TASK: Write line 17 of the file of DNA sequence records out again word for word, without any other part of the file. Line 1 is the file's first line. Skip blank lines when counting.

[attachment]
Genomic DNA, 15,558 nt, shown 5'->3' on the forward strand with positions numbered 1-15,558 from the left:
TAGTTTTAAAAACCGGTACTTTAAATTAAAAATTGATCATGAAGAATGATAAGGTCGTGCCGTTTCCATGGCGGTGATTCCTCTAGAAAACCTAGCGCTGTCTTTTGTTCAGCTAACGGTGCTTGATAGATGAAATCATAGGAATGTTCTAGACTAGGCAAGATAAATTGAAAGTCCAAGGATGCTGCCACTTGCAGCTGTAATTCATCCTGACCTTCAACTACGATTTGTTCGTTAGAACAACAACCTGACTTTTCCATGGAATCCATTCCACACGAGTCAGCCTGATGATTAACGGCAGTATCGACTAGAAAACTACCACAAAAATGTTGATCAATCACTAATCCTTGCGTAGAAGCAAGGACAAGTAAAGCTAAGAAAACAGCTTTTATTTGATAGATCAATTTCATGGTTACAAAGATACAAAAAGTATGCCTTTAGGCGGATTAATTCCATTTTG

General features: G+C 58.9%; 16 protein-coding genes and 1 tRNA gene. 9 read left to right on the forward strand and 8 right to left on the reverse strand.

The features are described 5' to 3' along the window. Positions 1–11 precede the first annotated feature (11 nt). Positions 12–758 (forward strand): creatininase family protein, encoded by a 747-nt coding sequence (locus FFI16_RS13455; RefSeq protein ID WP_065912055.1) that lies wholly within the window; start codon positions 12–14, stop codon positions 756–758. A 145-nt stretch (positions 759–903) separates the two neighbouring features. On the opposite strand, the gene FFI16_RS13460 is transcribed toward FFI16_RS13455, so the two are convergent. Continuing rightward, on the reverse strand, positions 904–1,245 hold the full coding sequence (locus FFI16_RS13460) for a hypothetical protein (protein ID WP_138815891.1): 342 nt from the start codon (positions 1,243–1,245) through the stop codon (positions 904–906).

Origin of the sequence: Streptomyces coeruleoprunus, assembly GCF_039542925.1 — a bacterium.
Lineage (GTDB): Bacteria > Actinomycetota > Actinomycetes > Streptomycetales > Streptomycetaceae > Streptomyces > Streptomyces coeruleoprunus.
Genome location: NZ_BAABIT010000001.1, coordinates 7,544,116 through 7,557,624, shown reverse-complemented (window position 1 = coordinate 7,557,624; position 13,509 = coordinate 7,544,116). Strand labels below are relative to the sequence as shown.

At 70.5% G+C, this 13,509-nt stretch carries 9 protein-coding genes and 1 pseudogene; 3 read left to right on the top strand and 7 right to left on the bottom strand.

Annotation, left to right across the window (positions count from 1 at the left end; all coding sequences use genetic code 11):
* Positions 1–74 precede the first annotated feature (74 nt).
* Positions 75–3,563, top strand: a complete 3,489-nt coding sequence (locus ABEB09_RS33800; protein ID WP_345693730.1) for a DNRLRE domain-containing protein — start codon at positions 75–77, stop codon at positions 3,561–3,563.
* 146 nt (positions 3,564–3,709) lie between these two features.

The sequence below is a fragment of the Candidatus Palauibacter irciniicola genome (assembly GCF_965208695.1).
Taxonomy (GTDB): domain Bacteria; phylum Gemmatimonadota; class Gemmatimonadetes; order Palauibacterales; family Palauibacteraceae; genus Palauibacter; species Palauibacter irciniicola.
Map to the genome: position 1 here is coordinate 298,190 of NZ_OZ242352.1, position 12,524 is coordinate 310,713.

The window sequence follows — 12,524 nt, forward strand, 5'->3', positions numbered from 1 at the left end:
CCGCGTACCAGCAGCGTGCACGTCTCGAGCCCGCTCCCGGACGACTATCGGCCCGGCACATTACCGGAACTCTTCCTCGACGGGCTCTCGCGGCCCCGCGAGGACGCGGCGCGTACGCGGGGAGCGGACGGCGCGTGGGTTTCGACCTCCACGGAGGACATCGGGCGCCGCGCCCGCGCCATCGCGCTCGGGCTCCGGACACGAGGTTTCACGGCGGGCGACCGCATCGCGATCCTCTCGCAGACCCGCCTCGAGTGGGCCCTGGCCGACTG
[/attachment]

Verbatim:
CCGCGTACCAGCAGCGTGCACGTCTCGAGCCCGCTCCCGGACGACTATCGGCCCGGCACATTACCGGAACTCTTCCTCGACGGGCTCTCGCGGCCCCGCGAGGACGCGGCGCGTACGCGGGGAGCGGACGGCGCGTGGGTTTCGACCTCCACGGAGGACATCGGGCGCCGCGCCCGCGCCATCGCGCTCGGGCTCCGGACACGAGGTTTCACGGCGGGCGACCGCATCGCGATCCTCTCGCAGACCCGCCTCGAGTGGGCCCTGGCCGACTG